Sasse S.,University of Cologne |
Sasse S.,German Hodgkin Study Group |
Klimm B.,University of Cologne |
Klimm B.,German Hodgkin Study Group |
And 14 more authors.
Annals of Oncology | Year: 2012
Background: To evaluate long-term toxicity and efficacy of a combined modality strategy including extended-field radiotherapy (EF-RT) or involved-field radiotherapy (IF-RT), the German Hodgkin Study Group carried out a follow-up analysis in patients with early unfavorable Hodgkin's lymphoma (HL). Patients and methods: One thousand two hundred and four patients were randomized to four cycles of chemotherapy followed by either 30 Gy EF- or 30 Gy IF-RT (HD8 trial); 532 patients in each treatment arm were eligible. Results: At 10 years, no arm differences were revealed with respect to freedom from treatment failure (FFTF) (79.8% versus 79.7%), progression-free survival (79.8% versus 80.0%), and overall survival (86.4% versus 87.3%). Non-inferiority of IF-RT was demonstrated for the primary end point FFTF (95% confidence interval for hazard ratio 0.72-1.25). Elderly patients had a poorer outcome when treated with EF-RT. So far, 15.0% of patients in arm A and 12.2% in arm B died, mostly due to secondary malignancies (5.3% versus 3.4%) or HL (3.2% versus 3.4%). After EF-RT, there were more secondary malignancies overall (58 versus 45), especially acute myeloid leukemias (11 versus 4). Conclusion: Radiotherapy intensity reduction to IF-RT does not result in poorer long-term outcome but is associated with less acute toxicity and might be associated with less secondary malignancies. © The Author 2012. Published by Oxford University Press on behalf of the European Society for Medical Oncology.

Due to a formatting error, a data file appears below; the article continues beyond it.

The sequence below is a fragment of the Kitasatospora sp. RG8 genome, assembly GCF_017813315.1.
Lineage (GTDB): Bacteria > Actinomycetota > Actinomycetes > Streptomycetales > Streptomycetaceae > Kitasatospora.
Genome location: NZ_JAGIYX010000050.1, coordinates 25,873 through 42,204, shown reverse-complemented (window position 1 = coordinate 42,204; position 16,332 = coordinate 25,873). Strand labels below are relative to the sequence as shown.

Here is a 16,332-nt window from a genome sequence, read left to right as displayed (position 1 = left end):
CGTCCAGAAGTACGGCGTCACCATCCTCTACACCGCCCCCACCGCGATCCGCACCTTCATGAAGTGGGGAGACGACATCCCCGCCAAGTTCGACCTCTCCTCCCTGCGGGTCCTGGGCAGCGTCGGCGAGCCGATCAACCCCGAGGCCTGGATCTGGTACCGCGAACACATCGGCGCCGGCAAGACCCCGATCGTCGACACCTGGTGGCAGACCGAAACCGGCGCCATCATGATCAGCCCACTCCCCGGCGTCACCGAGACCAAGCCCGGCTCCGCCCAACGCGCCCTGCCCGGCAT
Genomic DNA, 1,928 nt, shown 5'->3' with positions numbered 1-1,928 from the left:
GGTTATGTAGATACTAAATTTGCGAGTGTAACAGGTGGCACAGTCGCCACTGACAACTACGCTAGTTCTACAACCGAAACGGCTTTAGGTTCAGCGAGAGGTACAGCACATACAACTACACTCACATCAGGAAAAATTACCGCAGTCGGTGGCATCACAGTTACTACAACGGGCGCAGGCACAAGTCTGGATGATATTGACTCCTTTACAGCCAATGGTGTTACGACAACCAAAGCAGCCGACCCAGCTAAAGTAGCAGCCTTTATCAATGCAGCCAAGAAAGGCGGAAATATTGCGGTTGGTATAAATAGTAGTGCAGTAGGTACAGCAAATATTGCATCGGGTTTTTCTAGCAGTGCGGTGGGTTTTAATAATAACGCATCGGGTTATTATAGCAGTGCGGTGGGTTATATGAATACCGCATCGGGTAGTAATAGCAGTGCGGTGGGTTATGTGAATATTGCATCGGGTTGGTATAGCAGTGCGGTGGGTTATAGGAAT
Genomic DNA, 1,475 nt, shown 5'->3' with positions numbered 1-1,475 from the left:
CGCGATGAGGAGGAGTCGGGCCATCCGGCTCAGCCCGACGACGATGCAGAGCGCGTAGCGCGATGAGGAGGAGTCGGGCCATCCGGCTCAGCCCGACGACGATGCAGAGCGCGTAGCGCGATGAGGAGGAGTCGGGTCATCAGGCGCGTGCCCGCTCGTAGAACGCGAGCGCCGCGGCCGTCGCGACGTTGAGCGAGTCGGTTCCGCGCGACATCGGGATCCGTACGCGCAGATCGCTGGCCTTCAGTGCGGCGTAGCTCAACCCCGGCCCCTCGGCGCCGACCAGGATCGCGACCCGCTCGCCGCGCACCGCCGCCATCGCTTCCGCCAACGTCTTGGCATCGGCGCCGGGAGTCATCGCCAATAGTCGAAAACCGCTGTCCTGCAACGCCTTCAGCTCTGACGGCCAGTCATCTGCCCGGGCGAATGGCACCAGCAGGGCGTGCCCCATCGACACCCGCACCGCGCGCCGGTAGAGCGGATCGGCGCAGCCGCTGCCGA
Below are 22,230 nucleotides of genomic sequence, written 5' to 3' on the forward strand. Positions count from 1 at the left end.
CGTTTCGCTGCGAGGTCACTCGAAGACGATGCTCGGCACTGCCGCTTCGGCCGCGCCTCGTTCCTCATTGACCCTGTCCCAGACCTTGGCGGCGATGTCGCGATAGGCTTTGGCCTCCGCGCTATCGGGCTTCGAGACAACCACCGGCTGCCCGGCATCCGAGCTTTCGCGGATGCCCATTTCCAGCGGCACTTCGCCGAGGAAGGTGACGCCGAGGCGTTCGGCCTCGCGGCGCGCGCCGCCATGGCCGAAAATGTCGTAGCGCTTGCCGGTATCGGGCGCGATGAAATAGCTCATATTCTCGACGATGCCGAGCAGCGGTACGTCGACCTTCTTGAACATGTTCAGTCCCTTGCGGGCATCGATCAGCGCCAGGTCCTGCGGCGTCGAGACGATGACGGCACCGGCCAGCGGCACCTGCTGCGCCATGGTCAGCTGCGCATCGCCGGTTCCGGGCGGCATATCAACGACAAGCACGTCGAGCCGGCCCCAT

Potocki M.,University of Basel |
Breidthardt T.,University of Basel |
Reichlin T.,University of Basel |
Hartwiger S.,University of Basel |
And 11 more authors.
Journal of Internal Medicine | Year: 2010
Objectives. The concentration of atrial natriuretic peptide (ANP) in the circulation is approximately 10- to 50- fold higher than B-type natriuretic peptide (BNP). We sought to compare the accuracy of midregional pro-atrial natriuretic peptide (MRproANP) measured with a novel sandwich immunoassay with N-terminal pro-B-type natriuretic peptide (NTproBNP) in the diagnosis of heart failure. Design. The diagnosis of heart failure was adjudicated by two independent cardiologists using all available clinical data (including BNP levels) in 287 consecutive patients presenting with dyspnoea to the emergency department (ED). MRproANP and NTproBNP levels were determined at presentation in a blinded fashion. Results. Heart failure was the adjudicated final diagnosis in 154 patients (54%). Median MRproANP was significantly higher in patients with heart failure as compared to patients with other causes of dyspnoea (400 vs. 92 pmol L-1, P < 0.001). The diagnostic accuracy of MRproANP was very high with an area under the receiver operating characteristic curve of 0.92 and was comparable with that of NTproBNP (0.92, P = 0.791). Moreover, MRproANP provided incremental diagnostic information to BNP and NTproBNP in patients presenting with BNP levels in the grey zone between 100 and 500 pg mL -1. Conclusion. Midregional pro-atrial natriuretic peptide is as accurate in the diagnosis of heart failure as NTproBNP. MRproANP seems to provide incremental information on top of BNP or NT-proBNP in some subgroups and should be further investigated in other studies. © 2009 Blackwell Publishing Ltd.
Zirngibl B.,Klinikum Nuernberg |
Biber R.,Klinikum Nuernberg |
Biber R.,Friedrich - Alexander - University, Erlangen - Nuremberg |
Bail H.J.,Klinikum Nuernberg
International Orthopaedics | Year: 2013